Yes, I put together a mock-up of a cover, outlining the colouring, positioning and design I wanted. This is far too dictatorial. I built on this mistake with these two slides:
We start here with another inspiration image, which wouldn’t be too bad if I hadn’t then produced another mock-up of a book cover below:
Now Rob being Rob was very nice and came back to me saying he felt the ship front cover was the stronger image. And so he set to work. And this is was his first draft.
This looks remarkably similar to the mock up I produced. And it’s not a strong enough image. And the reason for that? Because I dictated what I wanted it to look like. Rob did his best with a very narrow and overly-specified commission.
Fortunately we worked together to re-imagine this and work towards the eventual cover, which combines elements of the two ideas. And while the outcome is great, I know that for the cover to the next Planetfall book (“Children of Fall”) I’ll be stepping back and letting Rob design something from scratch. I will share some imagery that’s inspired me, and give him access to the book and key scenes, and that’s where I’ll stop, because that leads to a more productive and happy relationship.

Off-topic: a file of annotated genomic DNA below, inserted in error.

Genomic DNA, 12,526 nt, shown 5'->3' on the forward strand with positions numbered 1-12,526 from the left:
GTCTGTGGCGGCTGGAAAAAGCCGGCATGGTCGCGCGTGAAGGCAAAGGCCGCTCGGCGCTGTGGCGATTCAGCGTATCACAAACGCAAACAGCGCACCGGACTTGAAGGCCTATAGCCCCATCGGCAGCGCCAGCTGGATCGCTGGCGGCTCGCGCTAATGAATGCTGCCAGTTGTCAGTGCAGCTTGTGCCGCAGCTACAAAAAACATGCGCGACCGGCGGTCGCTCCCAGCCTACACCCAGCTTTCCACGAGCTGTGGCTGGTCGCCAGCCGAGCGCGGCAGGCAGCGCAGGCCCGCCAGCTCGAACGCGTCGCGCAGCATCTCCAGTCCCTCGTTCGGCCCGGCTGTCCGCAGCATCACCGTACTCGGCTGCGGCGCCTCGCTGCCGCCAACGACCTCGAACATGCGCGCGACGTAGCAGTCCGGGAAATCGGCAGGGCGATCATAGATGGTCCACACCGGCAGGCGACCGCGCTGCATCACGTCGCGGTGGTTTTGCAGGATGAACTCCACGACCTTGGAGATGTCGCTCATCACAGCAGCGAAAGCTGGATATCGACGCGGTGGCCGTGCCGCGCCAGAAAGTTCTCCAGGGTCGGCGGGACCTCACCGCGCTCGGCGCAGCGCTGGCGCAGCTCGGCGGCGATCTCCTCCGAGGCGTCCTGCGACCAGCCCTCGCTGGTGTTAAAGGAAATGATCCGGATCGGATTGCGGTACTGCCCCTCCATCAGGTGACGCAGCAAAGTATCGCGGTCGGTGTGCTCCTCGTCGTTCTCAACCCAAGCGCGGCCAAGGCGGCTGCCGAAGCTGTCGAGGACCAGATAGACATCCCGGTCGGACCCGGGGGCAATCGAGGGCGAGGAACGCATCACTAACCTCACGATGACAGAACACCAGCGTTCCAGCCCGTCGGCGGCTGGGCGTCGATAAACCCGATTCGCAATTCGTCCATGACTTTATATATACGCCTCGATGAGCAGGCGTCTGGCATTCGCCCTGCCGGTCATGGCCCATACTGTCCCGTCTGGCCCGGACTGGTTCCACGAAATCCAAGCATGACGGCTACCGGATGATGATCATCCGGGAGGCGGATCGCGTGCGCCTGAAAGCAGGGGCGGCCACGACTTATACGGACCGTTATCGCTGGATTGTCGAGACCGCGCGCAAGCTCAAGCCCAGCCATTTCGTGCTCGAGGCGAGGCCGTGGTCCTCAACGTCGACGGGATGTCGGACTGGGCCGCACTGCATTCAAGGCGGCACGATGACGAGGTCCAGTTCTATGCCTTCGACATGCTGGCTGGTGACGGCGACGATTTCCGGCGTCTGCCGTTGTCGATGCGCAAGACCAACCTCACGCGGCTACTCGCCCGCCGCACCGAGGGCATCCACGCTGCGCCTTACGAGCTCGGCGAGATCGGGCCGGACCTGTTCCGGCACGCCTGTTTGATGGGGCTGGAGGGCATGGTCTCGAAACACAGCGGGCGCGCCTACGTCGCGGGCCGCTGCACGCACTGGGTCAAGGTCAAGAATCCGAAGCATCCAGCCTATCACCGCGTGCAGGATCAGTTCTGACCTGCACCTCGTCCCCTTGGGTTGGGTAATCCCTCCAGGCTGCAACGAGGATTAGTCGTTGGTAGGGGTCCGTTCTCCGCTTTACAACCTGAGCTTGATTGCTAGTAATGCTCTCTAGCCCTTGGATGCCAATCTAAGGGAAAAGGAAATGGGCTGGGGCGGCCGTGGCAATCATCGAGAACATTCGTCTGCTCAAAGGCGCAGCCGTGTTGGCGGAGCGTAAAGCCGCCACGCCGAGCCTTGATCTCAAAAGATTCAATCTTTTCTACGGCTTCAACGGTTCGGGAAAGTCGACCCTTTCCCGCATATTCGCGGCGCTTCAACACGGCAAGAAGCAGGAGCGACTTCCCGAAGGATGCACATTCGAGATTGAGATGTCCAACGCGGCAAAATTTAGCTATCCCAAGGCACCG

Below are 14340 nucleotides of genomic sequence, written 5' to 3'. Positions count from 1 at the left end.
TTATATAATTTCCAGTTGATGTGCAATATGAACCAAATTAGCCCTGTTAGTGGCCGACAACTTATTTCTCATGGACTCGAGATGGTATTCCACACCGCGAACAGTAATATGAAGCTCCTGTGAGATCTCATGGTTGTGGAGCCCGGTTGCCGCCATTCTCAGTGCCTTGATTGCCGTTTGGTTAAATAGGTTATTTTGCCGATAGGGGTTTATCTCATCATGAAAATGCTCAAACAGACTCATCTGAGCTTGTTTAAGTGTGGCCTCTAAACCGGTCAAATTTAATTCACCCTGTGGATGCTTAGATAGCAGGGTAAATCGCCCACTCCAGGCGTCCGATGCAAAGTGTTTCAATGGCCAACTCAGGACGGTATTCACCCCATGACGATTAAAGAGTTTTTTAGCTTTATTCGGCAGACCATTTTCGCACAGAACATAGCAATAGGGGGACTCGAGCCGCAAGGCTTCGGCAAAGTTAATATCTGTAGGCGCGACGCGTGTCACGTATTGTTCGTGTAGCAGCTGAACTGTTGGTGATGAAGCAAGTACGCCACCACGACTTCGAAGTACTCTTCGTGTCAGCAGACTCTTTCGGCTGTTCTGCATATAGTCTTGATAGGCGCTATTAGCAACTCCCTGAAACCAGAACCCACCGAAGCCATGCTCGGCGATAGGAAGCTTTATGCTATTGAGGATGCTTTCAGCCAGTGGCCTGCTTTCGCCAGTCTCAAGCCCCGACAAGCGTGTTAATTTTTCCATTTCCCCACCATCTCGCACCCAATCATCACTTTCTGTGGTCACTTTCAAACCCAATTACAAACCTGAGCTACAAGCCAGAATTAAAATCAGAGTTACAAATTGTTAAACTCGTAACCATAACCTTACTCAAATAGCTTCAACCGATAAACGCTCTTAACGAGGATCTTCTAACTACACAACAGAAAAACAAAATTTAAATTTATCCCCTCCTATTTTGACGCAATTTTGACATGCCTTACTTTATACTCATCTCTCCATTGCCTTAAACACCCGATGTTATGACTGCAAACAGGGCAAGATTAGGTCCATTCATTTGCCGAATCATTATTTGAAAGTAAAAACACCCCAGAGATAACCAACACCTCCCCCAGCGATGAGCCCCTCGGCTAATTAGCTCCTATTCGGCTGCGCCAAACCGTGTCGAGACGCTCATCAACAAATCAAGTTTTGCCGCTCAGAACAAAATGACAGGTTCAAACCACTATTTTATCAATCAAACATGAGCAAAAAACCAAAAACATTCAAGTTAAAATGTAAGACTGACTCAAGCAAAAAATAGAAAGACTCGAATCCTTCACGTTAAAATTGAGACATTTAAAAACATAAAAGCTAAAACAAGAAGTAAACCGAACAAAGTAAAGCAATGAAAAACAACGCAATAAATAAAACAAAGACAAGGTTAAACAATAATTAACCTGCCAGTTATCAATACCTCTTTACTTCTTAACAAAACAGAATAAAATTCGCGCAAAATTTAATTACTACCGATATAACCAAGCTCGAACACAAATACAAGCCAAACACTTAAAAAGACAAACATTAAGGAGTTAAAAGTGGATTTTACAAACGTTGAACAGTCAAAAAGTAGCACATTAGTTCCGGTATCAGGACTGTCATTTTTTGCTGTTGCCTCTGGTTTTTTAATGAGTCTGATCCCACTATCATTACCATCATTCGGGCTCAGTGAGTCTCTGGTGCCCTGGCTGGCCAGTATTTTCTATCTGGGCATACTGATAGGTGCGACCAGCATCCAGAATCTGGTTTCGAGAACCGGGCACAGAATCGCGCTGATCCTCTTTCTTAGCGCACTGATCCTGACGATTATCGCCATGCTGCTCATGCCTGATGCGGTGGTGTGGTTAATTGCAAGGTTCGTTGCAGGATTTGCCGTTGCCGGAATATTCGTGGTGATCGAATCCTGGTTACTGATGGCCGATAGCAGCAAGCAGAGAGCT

Sympathy for the Devil
Suffice to say I learned from the mistakes I made on Childhood’s End, and went back to my original approach of simply inspiring the artist for Sympathy for the Devil.
Bodil Juline had an artistic style (which you can see here) which I felt really captured the tone of Sympathy – comic book, with elements of design and fun. For me, Sympathy for the Devil is a cartoon caper. It’s a little old lady being chased around London by demons and Margaret Thatcher. It has a serious message in it but it’s also utterly ridiculous, and I wanted that feeling of comic book fun to translate into the cover.
Let me take you through the imagery I shared with Bodil to help inspire her, and then the drafts she came back with and the feedback I gave.
Initial imagery I shared:
These were images for Sam the cat, to get a sense of his black evilness and his cartoon villainy.
These pics were images I’d looked at for Lucy, the main character: